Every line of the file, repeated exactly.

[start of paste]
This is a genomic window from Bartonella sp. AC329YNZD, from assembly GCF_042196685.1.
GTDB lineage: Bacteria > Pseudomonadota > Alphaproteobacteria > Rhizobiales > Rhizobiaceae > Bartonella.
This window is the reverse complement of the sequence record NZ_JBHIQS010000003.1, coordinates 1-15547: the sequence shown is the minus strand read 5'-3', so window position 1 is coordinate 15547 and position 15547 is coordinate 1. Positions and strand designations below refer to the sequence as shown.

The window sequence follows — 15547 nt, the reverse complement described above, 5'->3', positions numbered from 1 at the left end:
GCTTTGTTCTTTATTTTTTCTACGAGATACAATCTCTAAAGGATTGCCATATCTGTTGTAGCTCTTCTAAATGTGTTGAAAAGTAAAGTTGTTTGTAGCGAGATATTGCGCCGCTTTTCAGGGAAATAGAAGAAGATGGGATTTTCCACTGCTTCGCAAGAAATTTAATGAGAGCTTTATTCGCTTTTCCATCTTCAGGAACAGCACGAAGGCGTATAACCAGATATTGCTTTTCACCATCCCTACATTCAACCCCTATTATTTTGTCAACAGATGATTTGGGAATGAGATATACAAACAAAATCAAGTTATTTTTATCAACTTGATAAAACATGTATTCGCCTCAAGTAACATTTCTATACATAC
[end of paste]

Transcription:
This is a genomic window from Bartonella sp. AC329YNZD, from assembly GCF_042196685.1.
GTDB lineage: Bacteria > Pseudomonadota > Alphaproteobacteria > Rhizobiales > Rhizobiaceae > Bartonella.
This window is the reverse complement of the sequence record NZ_JBHIQS010000003.1, coordinates 1-15547: the sequence shown is the minus strand read 5'-3', so window position 1 is coordinate 15547 and position 15547 is coordinate 1. Positions and strand designations below refer to the sequence as shown.

The window sequence follows — 15547 nt, the reverse complement described above, 5'->3', positions numbered from 1 at the left end:
GCTTTGTTCTTTATTTTTTCTACGAGATACAATCTCTAAAGGATTGCCATATCTGTTGTAGCTCTTCTAAATGTGTTGAAAAGTAAAGTTGTTTGTAGCGAGATATTGCGCCGCTTTTCAGGGAAATAGAAGAAGATGGGATTTTCCACTGCTTCGCAAGAAATTTAATGAGAGCTTTATTCGCTTTTCCATCTTCAGGAACAGCACGAAGGCGTATAACCAGATATTGCTTTTCACCATCCCTACATTCAACCCCTATTATTTTGTCAACAGATGATTTGGGAATGAGATATACAAACAAAATCAAGTTATTTTTATCAACTTGATAAAACATGTATTCGCCTCAAGTAACATTTCTATACATAC